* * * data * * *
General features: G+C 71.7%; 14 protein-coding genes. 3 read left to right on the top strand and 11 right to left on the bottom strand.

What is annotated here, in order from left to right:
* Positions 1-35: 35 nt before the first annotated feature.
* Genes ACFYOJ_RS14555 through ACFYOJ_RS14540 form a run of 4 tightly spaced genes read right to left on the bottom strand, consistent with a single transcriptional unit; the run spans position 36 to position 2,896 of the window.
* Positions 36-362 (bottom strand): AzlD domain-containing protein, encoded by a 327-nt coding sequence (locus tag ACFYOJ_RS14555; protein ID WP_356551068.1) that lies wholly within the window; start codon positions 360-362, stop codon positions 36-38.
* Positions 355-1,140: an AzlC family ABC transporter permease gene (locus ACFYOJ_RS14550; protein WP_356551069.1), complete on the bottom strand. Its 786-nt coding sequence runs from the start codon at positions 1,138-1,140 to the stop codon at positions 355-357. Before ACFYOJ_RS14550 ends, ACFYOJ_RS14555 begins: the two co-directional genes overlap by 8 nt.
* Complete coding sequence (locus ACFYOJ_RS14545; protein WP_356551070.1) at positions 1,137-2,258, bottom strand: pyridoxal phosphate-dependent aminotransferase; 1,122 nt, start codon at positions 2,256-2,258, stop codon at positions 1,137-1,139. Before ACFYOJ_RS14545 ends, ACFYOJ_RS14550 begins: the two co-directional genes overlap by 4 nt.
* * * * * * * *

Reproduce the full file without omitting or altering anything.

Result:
General features: G+C 71.7%; 14 protein-coding genes. 3 read left to right on the top strand and 11 right to left on the bottom strand.

What is annotated here, in order from left to right:
* Positions 1-35: 35 nt before the first annotated feature.
* Genes ACFYOJ_RS14555 through ACFYOJ_RS14540 form a run of 4 tightly spaced genes read right to left on the bottom strand, consistent with a single transcriptional unit; the run spans position 36 to position 2,896 of the window.
* Positions 36-362 (bottom strand): AzlD domain-containing protein, encoded by a 327-nt coding sequence (locus tag ACFYOJ_RS14555; protein ID WP_356551068.1) that lies wholly within the window; start codon positions 360-362, stop codon positions 36-38.
* Positions 355-1,140: an AzlC family ABC transporter permease gene (locus ACFYOJ_RS14550; protein WP_356551069.1), complete on the bottom strand. Its 786-nt coding sequence runs from the start codon at positions 1,138-1,140 to the stop codon at positions 355-357. Before ACFYOJ_RS14550 ends, ACFYOJ_RS14555 begins: the two co-directional genes overlap by 8 nt.
* Complete coding sequence (locus ACFYOJ_RS14545; protein WP_356551070.1) at positions 1,137-2,258, bottom strand: pyridoxal phosphate-dependent aminotransferase; 1,122 nt, start codon at positions 2,256-2,258, stop codon at positions 1,137-1,139. Before ACFYOJ_RS14545 ends, ACFYOJ_RS14550 begins: the two co-directional genes overlap by 4 nt.